Beach Safety and Kids

 

Beach time is fun for the whole family and something we look forward to. We pack food and towels and gather the necessary items to have a fun-filled day in the sun. As much fun as we can have, we also need to be aware of beach safety and kids to respect the ocean. It can be dangerous.

sunscreen-spfSunburn Prevention Tips

Apply sunscreen 15 minutes before swimming and reapply every 2 hours and immediately after swimming. Wear a Broad Spectrum sunscreen that has a minimum SPF 30. For extra protection, wear a hat, shirt, and sunglasses.

To get the best Sunburn Prevention Tips and Consumer Reports tested sunscreens, visit  in this site. You can click on the Title and it will take you directly to the site.

Beach Flag Warnings

The International Lifesaving Federation along with The United Stated Lifesaving Association developed a flag warning system to let all beachgoers know of potentially hazardous conditions in the water. Always be aware of the Safety Signs at the beach before entering the water. This will allow you to know if there are any dangers on that particular day like jellyfish or dangerous currents.

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  • Green Flags-Safe to Swim
  • Blue and Purple Flags – potentially dangerous marine animals have been spotted in the area (jellyfish, sharks, or others)
  • Yellow Flags – potentially dangerous currents, riptides, and undertows
  • Red Flags – serious of all flag warnings
    • One Red Flag – dangerous currents, riptides, and undertows and the surf is high
    • Two Red Flags – conditions are too dangerous to swim and the area is closed to swimming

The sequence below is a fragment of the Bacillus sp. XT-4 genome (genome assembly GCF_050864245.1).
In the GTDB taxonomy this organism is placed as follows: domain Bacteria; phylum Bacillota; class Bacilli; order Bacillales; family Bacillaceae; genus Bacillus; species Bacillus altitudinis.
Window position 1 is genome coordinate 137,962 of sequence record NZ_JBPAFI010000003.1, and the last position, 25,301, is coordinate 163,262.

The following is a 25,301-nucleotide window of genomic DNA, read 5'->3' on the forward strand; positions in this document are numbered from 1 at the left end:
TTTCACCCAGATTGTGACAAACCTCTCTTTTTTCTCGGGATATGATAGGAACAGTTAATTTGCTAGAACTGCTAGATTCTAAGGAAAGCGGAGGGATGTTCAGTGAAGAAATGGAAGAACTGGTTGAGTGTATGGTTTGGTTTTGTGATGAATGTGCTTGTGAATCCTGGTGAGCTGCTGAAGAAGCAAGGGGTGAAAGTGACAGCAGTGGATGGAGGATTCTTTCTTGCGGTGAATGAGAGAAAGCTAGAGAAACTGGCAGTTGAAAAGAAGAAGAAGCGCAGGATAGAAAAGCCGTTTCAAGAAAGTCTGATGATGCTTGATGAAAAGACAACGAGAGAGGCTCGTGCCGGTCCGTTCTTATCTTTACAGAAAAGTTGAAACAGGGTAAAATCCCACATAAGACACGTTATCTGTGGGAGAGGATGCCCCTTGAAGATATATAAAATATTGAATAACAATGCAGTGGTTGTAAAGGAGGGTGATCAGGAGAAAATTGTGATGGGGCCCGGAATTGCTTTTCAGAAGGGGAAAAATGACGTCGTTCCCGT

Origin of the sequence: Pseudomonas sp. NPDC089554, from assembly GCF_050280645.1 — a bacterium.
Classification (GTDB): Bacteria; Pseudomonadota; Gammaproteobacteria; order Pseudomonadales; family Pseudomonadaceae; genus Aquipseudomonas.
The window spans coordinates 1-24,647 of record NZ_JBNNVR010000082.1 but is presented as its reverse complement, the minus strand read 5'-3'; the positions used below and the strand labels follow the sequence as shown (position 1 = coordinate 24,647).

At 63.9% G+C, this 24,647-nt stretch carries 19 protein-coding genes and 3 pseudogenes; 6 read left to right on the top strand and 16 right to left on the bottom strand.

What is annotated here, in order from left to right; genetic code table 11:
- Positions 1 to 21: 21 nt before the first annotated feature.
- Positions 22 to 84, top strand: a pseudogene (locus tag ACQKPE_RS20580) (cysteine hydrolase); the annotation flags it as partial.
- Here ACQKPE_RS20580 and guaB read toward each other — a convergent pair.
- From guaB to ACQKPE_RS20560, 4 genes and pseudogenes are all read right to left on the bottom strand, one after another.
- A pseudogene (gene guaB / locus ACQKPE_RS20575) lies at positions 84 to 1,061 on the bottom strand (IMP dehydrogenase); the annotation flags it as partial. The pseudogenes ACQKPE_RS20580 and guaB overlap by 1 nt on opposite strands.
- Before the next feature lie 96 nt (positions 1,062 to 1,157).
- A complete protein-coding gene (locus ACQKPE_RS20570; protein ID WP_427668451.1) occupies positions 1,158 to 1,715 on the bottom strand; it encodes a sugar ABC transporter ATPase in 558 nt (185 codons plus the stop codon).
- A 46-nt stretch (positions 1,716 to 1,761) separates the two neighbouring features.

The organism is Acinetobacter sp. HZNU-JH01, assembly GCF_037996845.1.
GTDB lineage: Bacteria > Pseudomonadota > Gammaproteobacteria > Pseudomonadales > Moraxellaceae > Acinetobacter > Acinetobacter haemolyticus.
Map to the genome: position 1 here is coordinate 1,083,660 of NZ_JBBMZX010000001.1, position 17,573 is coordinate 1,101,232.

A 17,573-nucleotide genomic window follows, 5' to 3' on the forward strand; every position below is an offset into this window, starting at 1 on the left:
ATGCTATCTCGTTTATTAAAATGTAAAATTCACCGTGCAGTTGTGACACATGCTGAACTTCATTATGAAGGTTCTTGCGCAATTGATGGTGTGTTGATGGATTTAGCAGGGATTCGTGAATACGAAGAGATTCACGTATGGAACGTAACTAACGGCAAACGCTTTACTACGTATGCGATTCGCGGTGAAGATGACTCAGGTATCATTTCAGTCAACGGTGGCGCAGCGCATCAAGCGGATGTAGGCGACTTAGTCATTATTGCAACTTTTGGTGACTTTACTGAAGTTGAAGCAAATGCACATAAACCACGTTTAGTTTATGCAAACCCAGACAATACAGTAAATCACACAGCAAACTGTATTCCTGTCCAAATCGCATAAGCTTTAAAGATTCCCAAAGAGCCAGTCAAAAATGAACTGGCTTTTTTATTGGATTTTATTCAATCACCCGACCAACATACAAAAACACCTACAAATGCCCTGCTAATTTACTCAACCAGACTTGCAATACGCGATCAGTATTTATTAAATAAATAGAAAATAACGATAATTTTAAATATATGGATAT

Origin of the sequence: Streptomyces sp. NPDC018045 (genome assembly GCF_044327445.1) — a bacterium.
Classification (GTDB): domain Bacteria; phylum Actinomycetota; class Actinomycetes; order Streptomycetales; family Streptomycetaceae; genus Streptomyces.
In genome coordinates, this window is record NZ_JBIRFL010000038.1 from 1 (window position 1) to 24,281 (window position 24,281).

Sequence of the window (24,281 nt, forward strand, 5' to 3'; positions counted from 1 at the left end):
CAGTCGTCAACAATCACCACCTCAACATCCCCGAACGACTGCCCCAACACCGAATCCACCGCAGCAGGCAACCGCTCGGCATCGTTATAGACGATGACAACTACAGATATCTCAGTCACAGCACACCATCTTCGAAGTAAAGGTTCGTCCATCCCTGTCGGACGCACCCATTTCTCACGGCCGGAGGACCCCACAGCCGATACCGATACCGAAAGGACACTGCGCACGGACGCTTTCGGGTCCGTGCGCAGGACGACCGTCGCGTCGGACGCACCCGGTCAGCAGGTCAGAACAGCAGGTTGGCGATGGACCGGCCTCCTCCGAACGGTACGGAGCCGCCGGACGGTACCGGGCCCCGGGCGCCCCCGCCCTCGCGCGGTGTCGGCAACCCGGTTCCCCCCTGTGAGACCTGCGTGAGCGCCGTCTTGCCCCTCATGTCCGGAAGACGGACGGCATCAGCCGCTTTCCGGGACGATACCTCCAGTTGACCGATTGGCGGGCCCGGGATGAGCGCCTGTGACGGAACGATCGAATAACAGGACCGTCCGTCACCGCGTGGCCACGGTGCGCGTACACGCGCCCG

Never Swim Alone

Always swim with a family member or friend to avoid trouble and to keep an eye out for each other. If something were to occur while swimming, raise your arm in the air and wave it side to side so the lifeguard can see you need attention. Stay calm and save your energy by floating on your back.

 

jellyfish-113384__340.jpgWhere are Jellyfish?

Jelly fish are very common on beaches and they can still sting when they are dead. Jellyfish can visibly be seen lurking close to the surface of the water but can also be deeper in the water where we cannot see them. When they die, they can be found on the shore line. Be on the lookout for jellyfish when you are swimming and walking along the shore.

 Fun facts Jellyfish

  • Jellyfish are the only organism on Earth to survive without a brain
  • Jellyfish are made of 90% water
  • Most of their body is a gelatinous material called mesoglea
  • Jellyfish do not have a respiratory system, a central nervous system, or brain
  • Jellyfish move forward by squirting water from their mouth
  • Jellyfish tentacles are filled with toxins and sting
  • The most deadliest animal in The Animal Kingdom is the box jellyfish
  • Nonpoisonous jellyfish are considered a delicacy
  • Jellyfish can live for 30 years

How to treat a Jellyfish Sting

The American Heart Association recommends the following to Treat a Jellyfish Sting:

  1. Remove the Person From the Water
  2. Rinse the area with seawater and remove tentacles using anything plastic like a credit card.
  3. To deactivate the stinging, rinse the affected area with vinegar for 30 seconds. A mixture of baking soda and water can be used if vinegar is not available.
  4. Soak the area in hot water or a hot shower for at least 20 minutes 104 to 113°F(40 to 45°C ) . If hot water is not available, cold packs can be used instead.

Avoid a Shark Attack